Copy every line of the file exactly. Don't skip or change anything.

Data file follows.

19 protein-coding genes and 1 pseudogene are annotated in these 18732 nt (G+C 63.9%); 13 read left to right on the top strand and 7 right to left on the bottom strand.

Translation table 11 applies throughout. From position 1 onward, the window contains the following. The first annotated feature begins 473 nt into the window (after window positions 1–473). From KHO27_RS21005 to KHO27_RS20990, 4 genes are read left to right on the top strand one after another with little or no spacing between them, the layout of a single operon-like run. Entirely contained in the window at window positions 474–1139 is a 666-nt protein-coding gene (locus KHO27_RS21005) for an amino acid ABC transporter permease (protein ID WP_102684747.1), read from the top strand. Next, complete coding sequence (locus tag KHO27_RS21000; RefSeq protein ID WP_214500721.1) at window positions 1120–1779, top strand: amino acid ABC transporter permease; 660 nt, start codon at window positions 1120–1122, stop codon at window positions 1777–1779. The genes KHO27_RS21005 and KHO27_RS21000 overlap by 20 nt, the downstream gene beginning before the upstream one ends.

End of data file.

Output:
19 protein-coding genes and 1 pseudogene are annotated in these 18732 nt (G+C 63.9%); 13 read left to right on the top strand and 7 right to left on the bottom strand.

Translation table 11 applies throughout. From position 1 onward, the window contains the following. The first annotated feature begins 473 nt into the window (after window positions 1–473). From KHO27_RS21005 to KHO27_RS20990, 4 genes are read left to right on the top strand one after another with little or no spacing between them, the layout of a single operon-like run. Entirely contained in the window at window positions 474–1139 is a 666-nt protein-coding gene (locus KHO27_RS21005) for an amino acid ABC transporter permease (protein ID WP_102684747.1), read from the top strand. Next, complete coding sequence (locus tag KHO27_RS21000; RefSeq protein ID WP_214500721.1) at window positions 1120–1779, top strand: amino acid ABC transporter permease; 660 nt, start codon at window positions 1120–1122, stop codon at window positions 1777–1779. The genes KHO27_RS21005 and KHO27_RS21000 overlap by 20 nt, the downstream gene beginning before the upstream one ends.